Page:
Borehole drilling

Borehole Drilling: The Benefits of Multiple Bores

Borehole drilling is a critical factor in geotechnical engineering, which is why we sat down with one of our engineers, Geoff Webster, to learn more about this process and the benefits of multiple bores.

What are boreholes and why is borehole drilling important for geotechnical engineering?

To properly characterize a building site and to design a foundation that will support a structure, a geotechnical engineer must understand the types of soil deposits that will support the foundation. Rarely is the soil homogenous, and the soil profile will vary with depth and may vary across the site as well.

The process of identifying the layers of soil deposits that underlie a proposed structure and determining their physical characteristics is referred to as a Subsurface Investigation. A primary method of gathering subsurface information is the Soil Test Boring. A soil test boring is made by advancing a continuous-flight auger a predetermined distance into the ground. Power to advance the auger is provided by a truck-mounted drill rig. A cutter head is attached to the tip of the auger and auger flights carry loose soil from the bottom of the borehole to the ground surface where it may be observed and collected by the driller.

Why are multiple boreholes advantageous for some projects?

Soil is produced by the weathering of various rocks. Soil produced through weathering processes may be moved by physical erosional processes to locations distant from their origin. These are transported soils and they may be deposited over vast areas in random ways.

Other weathered soil may stay in place atop bedrock as residual soil. Both types of soil may exist in one location with transported soil overlying residual soil. The random nature of deposition means the soil profile of a given site may vary spatially across the site. The manner in which soil is deposited and the grain-size variation in deposited soil determine in part the strength parameters of soil. Structure foundations need to bear upon soils of similar strength to avoid differential movement. Borehole drilling multiple boreholes spaced at the corners and in the center of a proposed structure can ascertain a more complete characterization of soil under the proposed structure than could one borehole placed, say, at the center of the structure.

What are some of the technical aspects of bore holes?

Geotechnical engineers have developed laboratory test methods and mathematical formulations relating the physical characteristics of soil to the strength and performance of soil under loading. A key function of performing boreholes is gathering representative soil samples for use in laboratory testing. Soil samples are typically obtained every five feet of drilling, most commonly using a split-spoon sampler.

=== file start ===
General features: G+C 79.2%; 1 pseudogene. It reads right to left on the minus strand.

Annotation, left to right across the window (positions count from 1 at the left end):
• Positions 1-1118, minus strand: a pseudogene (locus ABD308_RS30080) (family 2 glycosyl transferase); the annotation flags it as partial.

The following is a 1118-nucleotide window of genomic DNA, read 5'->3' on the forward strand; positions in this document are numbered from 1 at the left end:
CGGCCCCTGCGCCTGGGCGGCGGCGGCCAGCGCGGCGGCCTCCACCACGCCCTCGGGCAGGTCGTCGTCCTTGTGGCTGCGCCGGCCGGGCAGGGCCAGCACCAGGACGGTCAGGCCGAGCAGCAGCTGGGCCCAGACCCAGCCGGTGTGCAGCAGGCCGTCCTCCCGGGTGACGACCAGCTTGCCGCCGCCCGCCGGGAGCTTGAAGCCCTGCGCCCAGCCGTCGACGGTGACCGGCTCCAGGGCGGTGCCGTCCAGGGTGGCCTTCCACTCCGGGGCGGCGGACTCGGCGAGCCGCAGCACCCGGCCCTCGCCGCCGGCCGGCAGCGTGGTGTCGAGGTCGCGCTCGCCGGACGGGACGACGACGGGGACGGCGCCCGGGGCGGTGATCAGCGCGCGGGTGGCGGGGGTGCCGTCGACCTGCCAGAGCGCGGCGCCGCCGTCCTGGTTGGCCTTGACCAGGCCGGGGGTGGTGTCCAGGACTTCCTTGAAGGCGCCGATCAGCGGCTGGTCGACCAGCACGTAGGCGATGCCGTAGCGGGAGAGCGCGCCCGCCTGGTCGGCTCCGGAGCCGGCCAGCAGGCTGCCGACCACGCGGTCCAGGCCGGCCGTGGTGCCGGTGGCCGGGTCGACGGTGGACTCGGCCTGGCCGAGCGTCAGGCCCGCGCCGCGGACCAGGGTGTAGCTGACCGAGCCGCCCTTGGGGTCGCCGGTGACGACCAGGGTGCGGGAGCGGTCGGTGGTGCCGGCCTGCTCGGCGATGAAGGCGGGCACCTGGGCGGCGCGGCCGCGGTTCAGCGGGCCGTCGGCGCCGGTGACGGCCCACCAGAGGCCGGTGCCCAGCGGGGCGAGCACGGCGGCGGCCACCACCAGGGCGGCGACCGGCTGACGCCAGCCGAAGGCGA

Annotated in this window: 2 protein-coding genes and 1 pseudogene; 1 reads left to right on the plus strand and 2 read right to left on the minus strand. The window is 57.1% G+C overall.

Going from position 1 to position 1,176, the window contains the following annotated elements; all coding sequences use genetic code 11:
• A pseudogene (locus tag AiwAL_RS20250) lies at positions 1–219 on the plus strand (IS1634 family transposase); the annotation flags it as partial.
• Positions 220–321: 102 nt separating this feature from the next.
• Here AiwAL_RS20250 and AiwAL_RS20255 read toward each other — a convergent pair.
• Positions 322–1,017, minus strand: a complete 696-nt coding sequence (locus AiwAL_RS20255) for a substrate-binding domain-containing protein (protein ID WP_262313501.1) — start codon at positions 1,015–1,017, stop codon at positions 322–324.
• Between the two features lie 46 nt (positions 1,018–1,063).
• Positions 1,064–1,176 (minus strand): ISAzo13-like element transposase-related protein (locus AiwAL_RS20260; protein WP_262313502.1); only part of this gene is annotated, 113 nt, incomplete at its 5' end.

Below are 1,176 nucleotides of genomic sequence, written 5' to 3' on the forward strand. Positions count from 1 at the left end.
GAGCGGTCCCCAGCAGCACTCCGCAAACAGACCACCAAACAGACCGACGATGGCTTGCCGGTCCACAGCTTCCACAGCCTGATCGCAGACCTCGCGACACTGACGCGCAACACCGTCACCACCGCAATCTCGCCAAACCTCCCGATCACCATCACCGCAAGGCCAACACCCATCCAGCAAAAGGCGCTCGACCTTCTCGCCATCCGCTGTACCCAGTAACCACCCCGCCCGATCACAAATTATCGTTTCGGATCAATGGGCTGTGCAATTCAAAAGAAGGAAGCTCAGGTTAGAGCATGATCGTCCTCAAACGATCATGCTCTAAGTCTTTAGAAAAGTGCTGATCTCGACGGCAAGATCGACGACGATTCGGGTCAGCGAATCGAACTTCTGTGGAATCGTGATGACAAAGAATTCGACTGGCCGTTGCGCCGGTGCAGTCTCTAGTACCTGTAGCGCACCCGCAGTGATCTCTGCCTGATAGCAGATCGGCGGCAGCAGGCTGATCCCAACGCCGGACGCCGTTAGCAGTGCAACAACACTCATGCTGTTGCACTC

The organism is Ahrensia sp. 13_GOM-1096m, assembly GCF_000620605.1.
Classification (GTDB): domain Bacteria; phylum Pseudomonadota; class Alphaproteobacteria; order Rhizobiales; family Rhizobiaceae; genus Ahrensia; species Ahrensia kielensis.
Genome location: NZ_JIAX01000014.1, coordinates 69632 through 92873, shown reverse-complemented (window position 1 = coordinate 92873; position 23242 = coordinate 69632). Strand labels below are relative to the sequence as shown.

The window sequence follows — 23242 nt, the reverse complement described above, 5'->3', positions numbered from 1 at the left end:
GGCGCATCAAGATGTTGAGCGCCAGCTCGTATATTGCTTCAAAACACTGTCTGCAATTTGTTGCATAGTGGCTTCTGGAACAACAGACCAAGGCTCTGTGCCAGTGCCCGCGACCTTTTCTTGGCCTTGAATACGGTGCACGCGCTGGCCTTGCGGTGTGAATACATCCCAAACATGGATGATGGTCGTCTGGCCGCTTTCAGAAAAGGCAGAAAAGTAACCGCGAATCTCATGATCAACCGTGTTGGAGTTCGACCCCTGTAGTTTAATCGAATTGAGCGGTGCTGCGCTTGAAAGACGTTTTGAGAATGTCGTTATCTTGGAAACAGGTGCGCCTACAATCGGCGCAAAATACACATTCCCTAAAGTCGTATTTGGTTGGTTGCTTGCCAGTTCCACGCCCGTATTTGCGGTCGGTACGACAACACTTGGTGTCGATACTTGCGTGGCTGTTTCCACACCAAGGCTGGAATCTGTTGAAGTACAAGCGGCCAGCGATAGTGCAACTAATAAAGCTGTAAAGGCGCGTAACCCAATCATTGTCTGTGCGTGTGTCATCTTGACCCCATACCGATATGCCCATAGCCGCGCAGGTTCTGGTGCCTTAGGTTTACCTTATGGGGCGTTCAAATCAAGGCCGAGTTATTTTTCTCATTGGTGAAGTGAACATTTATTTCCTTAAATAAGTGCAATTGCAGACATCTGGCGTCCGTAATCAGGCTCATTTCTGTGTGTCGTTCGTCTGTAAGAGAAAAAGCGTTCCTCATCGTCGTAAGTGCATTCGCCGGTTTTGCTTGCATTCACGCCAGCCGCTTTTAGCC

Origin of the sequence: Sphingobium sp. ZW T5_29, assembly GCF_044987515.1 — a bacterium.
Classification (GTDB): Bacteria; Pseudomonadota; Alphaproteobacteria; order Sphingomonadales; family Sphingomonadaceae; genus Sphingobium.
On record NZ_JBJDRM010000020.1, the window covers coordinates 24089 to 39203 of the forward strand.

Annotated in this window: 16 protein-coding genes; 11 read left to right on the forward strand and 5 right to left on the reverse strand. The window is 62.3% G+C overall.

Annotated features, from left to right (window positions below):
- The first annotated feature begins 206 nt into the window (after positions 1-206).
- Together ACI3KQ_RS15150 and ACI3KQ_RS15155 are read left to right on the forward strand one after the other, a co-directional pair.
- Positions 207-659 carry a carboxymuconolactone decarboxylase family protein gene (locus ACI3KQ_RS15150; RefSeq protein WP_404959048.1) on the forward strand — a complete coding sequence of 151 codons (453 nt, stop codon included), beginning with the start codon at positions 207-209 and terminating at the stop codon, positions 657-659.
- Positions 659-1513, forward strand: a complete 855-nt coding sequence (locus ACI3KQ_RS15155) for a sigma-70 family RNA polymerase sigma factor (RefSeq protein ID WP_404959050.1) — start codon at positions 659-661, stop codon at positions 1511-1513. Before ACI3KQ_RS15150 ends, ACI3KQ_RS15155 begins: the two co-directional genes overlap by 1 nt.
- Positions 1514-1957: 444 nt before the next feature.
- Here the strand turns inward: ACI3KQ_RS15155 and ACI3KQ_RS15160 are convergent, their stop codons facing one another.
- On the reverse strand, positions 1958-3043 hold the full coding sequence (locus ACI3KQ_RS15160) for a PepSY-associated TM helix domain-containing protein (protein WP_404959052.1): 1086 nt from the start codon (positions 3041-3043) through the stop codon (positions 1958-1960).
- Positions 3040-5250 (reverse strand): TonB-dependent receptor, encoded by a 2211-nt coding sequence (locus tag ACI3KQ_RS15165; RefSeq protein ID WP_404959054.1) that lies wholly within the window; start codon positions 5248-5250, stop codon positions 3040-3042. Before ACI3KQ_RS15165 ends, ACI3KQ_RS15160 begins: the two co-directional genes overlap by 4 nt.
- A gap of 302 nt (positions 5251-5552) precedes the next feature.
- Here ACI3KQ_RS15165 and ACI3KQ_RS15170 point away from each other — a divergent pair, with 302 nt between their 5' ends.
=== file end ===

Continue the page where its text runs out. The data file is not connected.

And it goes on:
This device is pounded into the soil at the bottom of the borehole using a standard weight hammer to collect a 2-foot soil sample. In addition to collecting a soil sample, the number of blows required to advance the sampler a given distance produces a number called the N-value, a measure of the soil’s resistance to penetration. The N-value is the most significant soil value that may be obtained from a borehole, and is a seminal value that has been correlated to many strength and other soil parameters through laboratory testing and mathematical relationships.

What does RMG do to assess how many boreholes are needed?

A subsurface investigation for a given structure or development may be generally divided into three broad phases. Information gathered in each phase before borehole drilling allows RMG to determine a sufficient number of holes.

  • In Phase I we compile existing information regarding the proposed structure such as the type of structure and its intended use, building code requirements, and column and foundation loads.
  • Phase II includes gathering existing site and subsurface information. Such information may be gleaned from geologic maps, soil surveys, or existing soil exploration reports. This information may provide insight into the type of soils to be reasonably encountered and drilling problems that might be anticipated.
  • In Phase III, RMG engineers reconnoiter the site to assess accessibility, drainage patterns, and physical features that may provide clues to subsurface conditions.

While no hard-and-fast rule exists for determining the number of boreholes or the depth to which test borings should be advanced, information gathered during the three phases is used in conjunction with tried-and-true guidelines developed through time. For multi-story structures of light construction and normal loading, for instance, approximately 10-feet depth for each story up to three stories is typical, with at least one boring to a deeper depth to determine depth to bedrock, if present.

For taller structures of heavier loading deeper depths are required. With respect to borehole spacing, building codes and public agencies often specify a minimum number of borings per acre for site development, or a minimum number of borings per length for roadways. Otherwise, judgment and experience are used to ensure sufficient coverage.

Want to learn more about borehole drilling or RMG’s other geotechnical engineering offerings? Contact us today!







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